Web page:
SOPHIE GASTON: This is where populists can be so powerful. They don't need to be in power. They don't need to be leading the government.

LANGFITT: Sophie Gaston works for Demos, an independent London think tank. She says even though Farage was not a member of parliament, he was able to use his rhetorical skills to shape the debate on Brexit like other populists in Europe playing to fears about immigration.

GASTON: They know how to identify simmering or nascent social tensions and seize upon them to drive cleavages in societies.

LANGFITT: Farage's critics unfairly demonize him and the U.K. Independence Party, known as UKIP, which he used to lead. He says his UKIP supporters are just like the Trump fans he met when he campaigned with the president-elect last year in Mississippi.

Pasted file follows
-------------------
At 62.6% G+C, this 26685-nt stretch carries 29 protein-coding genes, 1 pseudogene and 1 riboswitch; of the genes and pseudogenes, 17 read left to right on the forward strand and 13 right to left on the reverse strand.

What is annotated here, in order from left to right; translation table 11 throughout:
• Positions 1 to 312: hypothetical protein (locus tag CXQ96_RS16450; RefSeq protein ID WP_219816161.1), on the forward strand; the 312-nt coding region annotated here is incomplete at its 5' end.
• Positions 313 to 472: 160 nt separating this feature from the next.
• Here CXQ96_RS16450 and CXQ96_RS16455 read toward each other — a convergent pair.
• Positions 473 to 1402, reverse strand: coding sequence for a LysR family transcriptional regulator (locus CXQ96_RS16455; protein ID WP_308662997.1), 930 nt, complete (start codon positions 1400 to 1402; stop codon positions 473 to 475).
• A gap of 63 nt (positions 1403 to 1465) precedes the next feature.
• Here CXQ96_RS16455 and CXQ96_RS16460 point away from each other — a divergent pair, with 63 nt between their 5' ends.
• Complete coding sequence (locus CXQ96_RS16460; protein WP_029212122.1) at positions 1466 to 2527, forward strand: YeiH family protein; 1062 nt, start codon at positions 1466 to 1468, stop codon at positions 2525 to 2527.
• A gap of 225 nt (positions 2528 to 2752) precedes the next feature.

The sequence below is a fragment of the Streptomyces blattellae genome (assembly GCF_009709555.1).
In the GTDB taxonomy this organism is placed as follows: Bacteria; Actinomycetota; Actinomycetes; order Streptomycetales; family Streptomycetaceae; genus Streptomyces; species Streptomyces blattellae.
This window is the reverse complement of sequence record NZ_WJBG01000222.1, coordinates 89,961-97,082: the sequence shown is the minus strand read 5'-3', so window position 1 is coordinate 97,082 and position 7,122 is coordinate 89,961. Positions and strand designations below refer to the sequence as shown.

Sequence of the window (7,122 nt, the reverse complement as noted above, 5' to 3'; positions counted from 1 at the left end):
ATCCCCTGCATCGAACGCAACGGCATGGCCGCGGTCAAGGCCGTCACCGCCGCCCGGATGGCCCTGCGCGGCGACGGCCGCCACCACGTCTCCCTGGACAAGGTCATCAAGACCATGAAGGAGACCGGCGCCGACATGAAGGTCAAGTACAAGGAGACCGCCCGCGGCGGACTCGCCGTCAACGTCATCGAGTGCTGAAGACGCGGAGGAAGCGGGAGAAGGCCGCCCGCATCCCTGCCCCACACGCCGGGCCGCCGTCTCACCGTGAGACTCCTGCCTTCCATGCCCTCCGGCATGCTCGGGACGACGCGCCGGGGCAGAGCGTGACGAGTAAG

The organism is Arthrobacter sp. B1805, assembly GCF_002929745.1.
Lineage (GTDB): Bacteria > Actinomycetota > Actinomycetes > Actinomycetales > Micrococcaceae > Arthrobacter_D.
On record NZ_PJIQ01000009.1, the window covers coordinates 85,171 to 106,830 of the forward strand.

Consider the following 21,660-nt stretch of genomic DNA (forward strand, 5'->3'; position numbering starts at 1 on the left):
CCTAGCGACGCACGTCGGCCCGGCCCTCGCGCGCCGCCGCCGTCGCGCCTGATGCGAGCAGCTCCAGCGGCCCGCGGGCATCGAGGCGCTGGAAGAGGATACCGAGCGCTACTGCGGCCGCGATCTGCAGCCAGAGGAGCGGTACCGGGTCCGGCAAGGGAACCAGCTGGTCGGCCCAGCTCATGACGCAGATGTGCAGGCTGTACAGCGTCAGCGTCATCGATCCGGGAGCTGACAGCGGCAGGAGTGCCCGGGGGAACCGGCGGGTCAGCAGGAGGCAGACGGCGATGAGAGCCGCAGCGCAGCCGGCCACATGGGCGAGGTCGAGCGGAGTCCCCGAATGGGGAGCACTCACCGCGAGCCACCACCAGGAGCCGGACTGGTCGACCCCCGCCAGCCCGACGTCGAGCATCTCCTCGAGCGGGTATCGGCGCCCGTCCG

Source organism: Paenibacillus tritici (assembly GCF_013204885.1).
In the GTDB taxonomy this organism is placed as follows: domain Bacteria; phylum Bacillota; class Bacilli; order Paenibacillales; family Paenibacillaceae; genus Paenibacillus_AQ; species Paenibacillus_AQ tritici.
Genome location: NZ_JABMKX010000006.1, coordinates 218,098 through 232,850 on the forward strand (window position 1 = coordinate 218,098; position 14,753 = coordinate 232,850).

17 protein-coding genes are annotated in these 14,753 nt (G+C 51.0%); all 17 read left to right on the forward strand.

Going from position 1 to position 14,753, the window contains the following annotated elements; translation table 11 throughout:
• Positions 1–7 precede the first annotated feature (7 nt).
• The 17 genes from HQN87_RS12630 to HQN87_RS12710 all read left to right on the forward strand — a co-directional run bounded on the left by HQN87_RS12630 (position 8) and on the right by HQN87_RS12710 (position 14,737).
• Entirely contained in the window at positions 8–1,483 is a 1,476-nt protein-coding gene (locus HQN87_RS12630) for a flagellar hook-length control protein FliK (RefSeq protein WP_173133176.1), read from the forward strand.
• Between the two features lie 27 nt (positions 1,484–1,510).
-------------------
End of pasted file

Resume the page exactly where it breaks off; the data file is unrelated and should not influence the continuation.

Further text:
(SOUNDBITE OF ARCHIVED BROADCAST)

FARAGE: I found they were exactly the same kind of people that have been voting for UKIP and voted actually for Brexit. They generally had jobs. They very often had kids who were not doing as well at the age of 25, 30 as they'd been doing.

LANGFITT: He says they saw a failing political system and demanded change.

(SOUNDBITE OF ARCHIVED BROADCAST)

FARAGE: The time had come for somebody bold to stand up in public and say what they'd been saying in private for some years.

LANGFITT: An apt description of Farage himself. Farage says if Prime Minister Theresa May follows through on Brexit as she pledged to do in a speech this week, he says he'll eventually retire from the political battlefield. Frank Langfitt, NPR News, London.

(SOUNDBITE OF NEARLY ORATORIO SONG, "OCCLUDE") Transcript provided by NPR, Copyright NPR.